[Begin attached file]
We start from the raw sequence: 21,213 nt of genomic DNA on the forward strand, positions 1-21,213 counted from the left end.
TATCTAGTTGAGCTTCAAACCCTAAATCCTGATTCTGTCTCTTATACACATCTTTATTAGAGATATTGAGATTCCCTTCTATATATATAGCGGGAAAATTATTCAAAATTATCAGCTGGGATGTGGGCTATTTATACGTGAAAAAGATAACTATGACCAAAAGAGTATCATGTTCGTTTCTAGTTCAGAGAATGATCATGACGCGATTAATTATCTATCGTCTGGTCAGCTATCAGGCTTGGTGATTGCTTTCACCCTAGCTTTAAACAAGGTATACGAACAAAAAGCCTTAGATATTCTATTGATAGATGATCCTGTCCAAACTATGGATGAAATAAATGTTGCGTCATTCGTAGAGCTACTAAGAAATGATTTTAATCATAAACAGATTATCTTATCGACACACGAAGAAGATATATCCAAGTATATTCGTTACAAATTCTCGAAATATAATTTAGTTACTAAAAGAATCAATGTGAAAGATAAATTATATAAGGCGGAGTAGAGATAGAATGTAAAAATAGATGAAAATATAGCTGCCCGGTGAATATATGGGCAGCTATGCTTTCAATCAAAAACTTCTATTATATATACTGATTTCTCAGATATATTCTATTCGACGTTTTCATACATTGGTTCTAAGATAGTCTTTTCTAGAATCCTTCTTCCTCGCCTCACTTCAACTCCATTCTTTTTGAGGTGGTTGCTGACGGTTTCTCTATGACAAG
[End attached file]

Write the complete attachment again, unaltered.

We start from the raw sequence: 21,213 nt of genomic DNA on the forward strand, positions 1-21,213 counted from the left end.
TATCTAGTTGAGCTTCAAACCCTAAATCCTGATTCTGTCTCTTATACACATCTTTATTAGAGATATTGAGATTCCCTTCTATATATATAGCGGGAAAATTATTCAAAATTATCAGCTGGGATGTGGGCTATTTATACGTGAAAAAGATAACTATGACCAAAAGAGTATCATGTTCGTTTCTAGTTCAGAGAATGATCATGACGCGATTAATTATCTATCGTCTGGTCAGCTATCAGGCTTGGTGATTGCTTTCACCCTAGCTTTAAACAAGGTATACGAACAAAAAGCCTTAGATATTCTATTGATAGATGATCCTGTCCAAACTATGGATGAAATAAATGTTGCGTCATTCGTAGAGCTACTAAGAAATGATTTTAATCATAAACAGATTATCTTATCGACACACGAAGAAGATATATCCAAGTATATTCGTTACAAATTCTCGAAATATAATTTAGTTACTAAAAGAATCAATGTGAAAGATAAATTATATAAGGCGGAGTAGAGATAGAATGTAAAAATAGATGAAAATATAGCTGCCCGGTGAATATATGGGCAGCTATGCTTTCAATCAAAAACTTCTATTATATATACTGATTTCTCAGATATATTCTATTCGACGTTTTCATACATTGGTTCTAAGATAGTCTTTTCTAGAATCCTTCTTCCTCGCCTCACTTCAACTCCATTCTTTTTGAGGTGGTTGCTGACGGTTTCTCTATGACAAG